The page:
Enrich your understanding of Talmud with joint study

Dear Rabbi Fried,
I was inspired to hear about the recent celebration of the completion of the Talmud held in MetLife Stadium. Even though I’ve never studied Talmud (and am not exactly sure what it is), it made me proud to be part of a People that tens of thousands of come out in the freezing cold for hours to celebrate Jewish studies. It makes me want to tap into Jewish studying myself, but I am not sure how. I don’t do well with classes; is there a way to study with someone who could teach me at my level and where we could discuss the material together one-on-one?
Mark K.

Dear Mark,
The event you mentioned, called the Siyum HaShas, or Completion of the Talmud, was truly one of the most inspiring Jewish events to be held in years. My wife and I as well as numerous members of our community had the good fortune to be present with some 90,000 Jewish men and women who gathered together, from around the world, to participate in the greatest and largest celebration of Torah in Diaspora history! Numerous concurrent celebrations were held throughout the world, bringing together about a million Jews in celebration of the Talmud. No words could describe the incredible feeling of celebrating, praying, singing and dancing with that many fellow Jews!
The Talmud is the fusion of the Mishna, codified in Israel in the third century CE, and subsequent discussions, called the Gemara, codified in the sixth century. The Talmud is the sum total of all Jewish law, thought and philosophy. It has been called the portable homeland of the Jewish people, keeping Jews connected through its study and teachings throughout the exile of our people.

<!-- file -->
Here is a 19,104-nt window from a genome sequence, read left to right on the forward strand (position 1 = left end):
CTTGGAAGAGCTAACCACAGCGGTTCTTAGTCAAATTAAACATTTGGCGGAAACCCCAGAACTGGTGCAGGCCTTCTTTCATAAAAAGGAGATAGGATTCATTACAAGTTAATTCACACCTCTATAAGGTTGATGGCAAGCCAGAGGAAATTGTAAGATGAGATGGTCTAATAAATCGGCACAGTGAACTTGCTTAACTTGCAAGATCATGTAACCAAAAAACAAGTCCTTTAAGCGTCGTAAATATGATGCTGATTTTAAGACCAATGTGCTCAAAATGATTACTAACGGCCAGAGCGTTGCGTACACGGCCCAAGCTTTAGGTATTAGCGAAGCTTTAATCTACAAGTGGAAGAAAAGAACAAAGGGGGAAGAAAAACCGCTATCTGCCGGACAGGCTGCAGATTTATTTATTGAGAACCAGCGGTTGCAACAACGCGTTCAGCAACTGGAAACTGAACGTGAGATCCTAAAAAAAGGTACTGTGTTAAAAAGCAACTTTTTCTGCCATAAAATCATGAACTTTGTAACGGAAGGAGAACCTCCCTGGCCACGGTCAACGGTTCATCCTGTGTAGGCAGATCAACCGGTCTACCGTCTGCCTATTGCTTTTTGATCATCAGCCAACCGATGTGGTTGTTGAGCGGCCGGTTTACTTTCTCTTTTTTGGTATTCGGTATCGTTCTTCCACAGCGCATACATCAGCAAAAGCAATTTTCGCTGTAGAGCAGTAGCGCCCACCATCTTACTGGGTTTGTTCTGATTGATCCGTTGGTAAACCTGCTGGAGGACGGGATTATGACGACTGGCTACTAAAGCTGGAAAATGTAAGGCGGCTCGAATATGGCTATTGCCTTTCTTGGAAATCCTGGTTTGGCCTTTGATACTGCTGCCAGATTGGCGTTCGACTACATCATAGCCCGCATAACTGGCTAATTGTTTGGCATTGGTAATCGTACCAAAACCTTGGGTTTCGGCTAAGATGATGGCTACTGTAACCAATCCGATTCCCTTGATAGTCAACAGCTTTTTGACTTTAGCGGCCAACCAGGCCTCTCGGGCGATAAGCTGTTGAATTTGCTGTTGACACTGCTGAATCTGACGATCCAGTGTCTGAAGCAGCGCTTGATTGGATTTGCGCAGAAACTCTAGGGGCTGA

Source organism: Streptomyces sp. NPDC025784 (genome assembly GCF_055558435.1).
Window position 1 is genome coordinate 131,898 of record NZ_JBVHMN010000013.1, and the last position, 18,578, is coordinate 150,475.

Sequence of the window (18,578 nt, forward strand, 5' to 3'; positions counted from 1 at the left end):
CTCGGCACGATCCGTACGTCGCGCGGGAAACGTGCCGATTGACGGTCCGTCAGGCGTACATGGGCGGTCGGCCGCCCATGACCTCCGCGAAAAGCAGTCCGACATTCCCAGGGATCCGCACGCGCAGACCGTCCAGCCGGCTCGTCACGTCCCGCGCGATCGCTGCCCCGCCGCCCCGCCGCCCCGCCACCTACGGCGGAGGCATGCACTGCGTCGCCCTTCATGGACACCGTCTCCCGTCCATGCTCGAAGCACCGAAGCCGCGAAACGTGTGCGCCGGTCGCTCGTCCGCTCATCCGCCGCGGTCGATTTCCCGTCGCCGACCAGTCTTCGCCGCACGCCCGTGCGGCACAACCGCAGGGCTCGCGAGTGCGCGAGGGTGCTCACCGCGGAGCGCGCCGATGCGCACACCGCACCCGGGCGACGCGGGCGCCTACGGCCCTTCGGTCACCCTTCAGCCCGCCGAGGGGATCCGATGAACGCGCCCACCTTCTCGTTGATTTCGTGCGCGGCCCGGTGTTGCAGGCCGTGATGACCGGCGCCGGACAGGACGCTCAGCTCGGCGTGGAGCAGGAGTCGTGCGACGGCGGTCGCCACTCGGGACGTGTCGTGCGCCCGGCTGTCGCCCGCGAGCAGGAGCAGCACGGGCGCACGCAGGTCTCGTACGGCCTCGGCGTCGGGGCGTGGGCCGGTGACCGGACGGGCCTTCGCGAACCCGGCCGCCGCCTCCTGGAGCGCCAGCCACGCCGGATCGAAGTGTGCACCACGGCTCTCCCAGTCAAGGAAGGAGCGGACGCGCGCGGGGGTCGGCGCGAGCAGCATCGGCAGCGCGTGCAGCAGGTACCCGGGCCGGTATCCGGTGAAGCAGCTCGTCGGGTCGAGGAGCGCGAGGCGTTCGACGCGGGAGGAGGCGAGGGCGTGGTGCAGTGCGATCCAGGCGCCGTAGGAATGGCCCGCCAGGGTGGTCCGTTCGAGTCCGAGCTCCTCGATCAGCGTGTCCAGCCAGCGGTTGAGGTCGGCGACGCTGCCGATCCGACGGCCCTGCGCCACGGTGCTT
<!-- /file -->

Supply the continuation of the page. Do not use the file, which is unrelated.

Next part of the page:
The Jewish people worldwide unite through the study of a daily folio, or Daf (two sides of a page). This cycle, which was instituted in the early 1900s, is a 7½-year cycle to complete the 2711 folios of the Talmud. This celebration was the bar mitzvah celebration, the completion of the 13th cycle since its initiation.
A few years ago, in Berlin, a Holocaust museum was built with a series of stone structures to walk through, attempting to show the enormity of the loss of 6 million Jews. Of course, the artist, a non-Jew, constructing this could not actually erect 6 million structures, and created as many as possible given the space constraints, to convey that feeling. All in all, the arbitrary final number was 2711! The meaning wasn’t lost on anyone who noticed; what is keeping our people, the “People of the Book,” going throughout the trials and tribulations of our exile, is that 2711, the pages of the Talmud which bind us up together for all time.
This event has been an inspiration for untold thousands of Jews worldwide. Many have initiated their own Talmud study and attempt to join world Jewry for the next celebration in 7½ years. Many more have begun some sort of Torah study, at whatever level he or she may be on.
What I would recommend for you is one recently launched in Dallas called “Partners in Torah.” It is the local branch of an international organization,
partnersintorah.org, which matches up Jews around the world with a study partner, a mentor, to study by phone weekly. The local branch is run by my organization DATA, meeting weekly Monday nights 8-9, featuring refreshments and a warm, inviting atmosphere. Dozens of “partners in Torah,” men and women all join together with a mentor. The mentor, assigned by the program, works out to study whatever area of Judaism interests the student, at their own level. With the one-on-one discussion that ensues, there’s no comparison between studying alone and studying with another! Especially in a room filled with like-minded Jews, all seeking a better understanding of our tradition.
To join this wonderful, meaningful (free of charge!) program or for more information, please contact Binyomin Epstein,
binyomine@gmail.com.
May the inspiration of the Siyum HaShas bring you and many others to renewed learning and growing in our rich heritage!

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